Volume 47, Issue 6 - July/August 2008

From the Editor

S141: Still at the Forefront
Industry Companies are still Weighing in on Code Amendment 

The side-hinged exterior door standard (also known as S141 and AAMA/WDMA/CSA 101/I.S.A440-08) is still on the mind of pre-hangers, distributors and dealers who pre-hang doors and manufacturers and the industry associations that serve them. And along with it, Shelter magazine has been in the crosshairs as well.

Shelter has covered this issue extensively since it appeared on our radar in 2002; articles have appeared in the following issues: November-December 2002, January-February 2003, October 2004, November-December 2004, June 2005, November-December 2007, January-February 2008, April 2008, and this one, as well as in numerous online articles at www.sheltermagazine.com and in our weekly e-mail newsletter. 

With such a hot issue, every single group has a different opinion. While the manufacturers and the associations that support this code amendment may feel it will raise standards, it could put many pre-hangers, distributors and small door manufacturers out of business. Both sides believe they have valid arguments. 

The public comment period for the International Code Council® (ICC) Final Action Hearings concluded on June 9, and many industry associations and their members sent in comments on the S141 code change proposal. Now that the public comment period has come to an end, Shelter asked industry associations to tell us what their plans of action are (please see S141 news article on page 10).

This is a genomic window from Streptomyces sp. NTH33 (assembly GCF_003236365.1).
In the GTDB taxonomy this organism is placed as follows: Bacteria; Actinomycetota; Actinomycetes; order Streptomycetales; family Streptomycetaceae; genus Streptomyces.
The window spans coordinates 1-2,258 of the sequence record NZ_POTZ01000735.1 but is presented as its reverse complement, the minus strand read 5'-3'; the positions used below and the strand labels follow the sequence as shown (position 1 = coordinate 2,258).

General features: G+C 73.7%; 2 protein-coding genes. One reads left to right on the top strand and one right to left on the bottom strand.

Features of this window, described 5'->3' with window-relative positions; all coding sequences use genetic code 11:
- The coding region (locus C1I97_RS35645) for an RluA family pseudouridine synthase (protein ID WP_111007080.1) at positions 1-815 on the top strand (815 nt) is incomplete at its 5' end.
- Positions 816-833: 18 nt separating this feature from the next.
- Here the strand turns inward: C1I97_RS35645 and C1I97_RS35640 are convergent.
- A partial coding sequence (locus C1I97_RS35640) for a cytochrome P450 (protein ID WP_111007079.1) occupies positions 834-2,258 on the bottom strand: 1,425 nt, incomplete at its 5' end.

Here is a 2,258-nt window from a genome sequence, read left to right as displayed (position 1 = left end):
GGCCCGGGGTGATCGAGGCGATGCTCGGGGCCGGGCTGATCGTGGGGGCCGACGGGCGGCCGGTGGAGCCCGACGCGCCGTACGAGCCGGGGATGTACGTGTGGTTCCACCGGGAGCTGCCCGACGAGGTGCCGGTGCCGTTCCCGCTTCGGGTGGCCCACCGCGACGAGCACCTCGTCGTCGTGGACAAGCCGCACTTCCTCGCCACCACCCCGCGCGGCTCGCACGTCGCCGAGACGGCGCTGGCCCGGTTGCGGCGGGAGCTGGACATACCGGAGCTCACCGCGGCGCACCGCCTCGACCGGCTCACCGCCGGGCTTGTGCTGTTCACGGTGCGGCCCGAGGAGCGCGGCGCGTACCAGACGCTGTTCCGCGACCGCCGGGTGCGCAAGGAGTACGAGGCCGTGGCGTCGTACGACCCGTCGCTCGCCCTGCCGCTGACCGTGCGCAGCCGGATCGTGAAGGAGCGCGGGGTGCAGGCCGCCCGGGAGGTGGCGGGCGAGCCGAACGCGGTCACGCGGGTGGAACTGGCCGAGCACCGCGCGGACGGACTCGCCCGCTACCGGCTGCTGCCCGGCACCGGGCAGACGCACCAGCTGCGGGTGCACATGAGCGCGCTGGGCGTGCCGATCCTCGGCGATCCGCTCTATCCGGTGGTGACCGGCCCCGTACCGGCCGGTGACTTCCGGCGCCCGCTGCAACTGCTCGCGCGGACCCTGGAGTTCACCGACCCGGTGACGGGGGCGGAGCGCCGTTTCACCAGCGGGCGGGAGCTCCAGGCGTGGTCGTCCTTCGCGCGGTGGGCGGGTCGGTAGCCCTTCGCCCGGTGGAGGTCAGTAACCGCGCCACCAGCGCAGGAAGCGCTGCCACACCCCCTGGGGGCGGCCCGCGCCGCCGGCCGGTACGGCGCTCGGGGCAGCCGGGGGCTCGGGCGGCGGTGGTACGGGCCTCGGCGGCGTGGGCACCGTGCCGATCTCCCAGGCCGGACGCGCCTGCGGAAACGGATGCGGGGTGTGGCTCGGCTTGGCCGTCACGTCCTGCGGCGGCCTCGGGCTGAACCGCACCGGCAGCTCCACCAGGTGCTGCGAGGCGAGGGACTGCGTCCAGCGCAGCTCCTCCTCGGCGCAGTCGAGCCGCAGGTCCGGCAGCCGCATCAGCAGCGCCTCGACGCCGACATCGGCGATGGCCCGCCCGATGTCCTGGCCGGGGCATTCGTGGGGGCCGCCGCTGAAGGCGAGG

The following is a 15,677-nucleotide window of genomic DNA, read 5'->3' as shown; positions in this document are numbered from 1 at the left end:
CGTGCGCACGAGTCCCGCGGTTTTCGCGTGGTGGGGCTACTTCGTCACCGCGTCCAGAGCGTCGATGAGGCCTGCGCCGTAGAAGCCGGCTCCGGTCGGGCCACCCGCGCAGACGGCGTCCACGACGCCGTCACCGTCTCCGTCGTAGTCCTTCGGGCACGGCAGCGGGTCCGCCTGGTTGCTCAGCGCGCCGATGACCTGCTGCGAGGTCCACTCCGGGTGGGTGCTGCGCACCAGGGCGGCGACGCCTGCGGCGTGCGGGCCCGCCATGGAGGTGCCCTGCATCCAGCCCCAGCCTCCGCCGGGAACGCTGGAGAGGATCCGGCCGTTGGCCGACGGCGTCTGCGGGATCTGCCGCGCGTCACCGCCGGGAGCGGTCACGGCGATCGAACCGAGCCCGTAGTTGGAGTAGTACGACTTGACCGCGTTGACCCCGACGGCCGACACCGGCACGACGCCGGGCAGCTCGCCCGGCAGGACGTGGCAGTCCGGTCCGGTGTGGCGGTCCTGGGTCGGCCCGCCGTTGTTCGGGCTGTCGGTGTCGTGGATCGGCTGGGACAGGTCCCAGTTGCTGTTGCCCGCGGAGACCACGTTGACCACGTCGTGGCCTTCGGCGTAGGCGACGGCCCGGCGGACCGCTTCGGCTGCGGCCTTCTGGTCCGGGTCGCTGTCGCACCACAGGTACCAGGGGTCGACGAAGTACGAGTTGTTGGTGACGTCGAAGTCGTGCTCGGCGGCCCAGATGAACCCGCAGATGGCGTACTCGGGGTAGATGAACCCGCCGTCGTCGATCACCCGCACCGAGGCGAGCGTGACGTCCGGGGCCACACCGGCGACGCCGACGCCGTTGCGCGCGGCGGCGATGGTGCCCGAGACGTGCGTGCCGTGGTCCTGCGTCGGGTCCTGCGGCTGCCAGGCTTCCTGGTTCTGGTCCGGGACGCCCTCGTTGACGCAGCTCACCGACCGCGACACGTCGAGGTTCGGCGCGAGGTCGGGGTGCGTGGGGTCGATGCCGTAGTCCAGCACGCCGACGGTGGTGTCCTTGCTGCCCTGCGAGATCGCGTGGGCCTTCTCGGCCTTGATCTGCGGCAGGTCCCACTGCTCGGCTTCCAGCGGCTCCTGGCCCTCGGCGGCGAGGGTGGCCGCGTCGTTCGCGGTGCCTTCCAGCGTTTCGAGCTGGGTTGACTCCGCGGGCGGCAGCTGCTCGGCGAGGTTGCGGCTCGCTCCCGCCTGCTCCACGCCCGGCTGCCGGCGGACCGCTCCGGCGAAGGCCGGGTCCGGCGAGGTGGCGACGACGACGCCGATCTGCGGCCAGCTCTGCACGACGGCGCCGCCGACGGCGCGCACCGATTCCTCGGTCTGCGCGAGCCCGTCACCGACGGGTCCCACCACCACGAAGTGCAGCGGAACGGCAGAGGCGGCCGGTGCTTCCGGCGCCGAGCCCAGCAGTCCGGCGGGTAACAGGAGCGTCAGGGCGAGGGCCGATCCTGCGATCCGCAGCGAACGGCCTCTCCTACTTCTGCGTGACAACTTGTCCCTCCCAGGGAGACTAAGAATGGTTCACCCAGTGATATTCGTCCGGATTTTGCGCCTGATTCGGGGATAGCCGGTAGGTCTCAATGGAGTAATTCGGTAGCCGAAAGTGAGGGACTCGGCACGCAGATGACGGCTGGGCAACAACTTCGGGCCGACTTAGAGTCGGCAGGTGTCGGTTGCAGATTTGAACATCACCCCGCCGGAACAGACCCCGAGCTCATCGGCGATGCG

I believe that the code will eventually be passed (if not during this code cycle during a later one). I’m in support of raising standards; however, I know our readers want to see some kind of modification in the standard for the use of interchangeable parts, and many in the industry are working toward this end. This could be a win-win for everyone involved. Pre-hangers would be able to use whichever door components meet code to prehang their doors. They would remain in business and avoid the appearance of a monopoly by big manufacturers—the only ones that would be able to afford testing tons of door configurations (if the interchanging of door components is not allowed).

You can also read more about the S141 issue in the Codes Column in the Only Online section at www.sheltermagazine.com, in which Mike Fischer of the Kellen Co. and director of codes and regulatory compliance for WDMA shares his view of S141 and what it is intended to do. 

I know many of you will be anticipating the 2008 International Code Council Annual Conference and Final Action Hearings, September 14–23, at the Minneapolis Convention Center in Minneapolis, Minn. Look to Shelter to keep you up-to-date on this topic, and I would really like to hear your opinions, too. 

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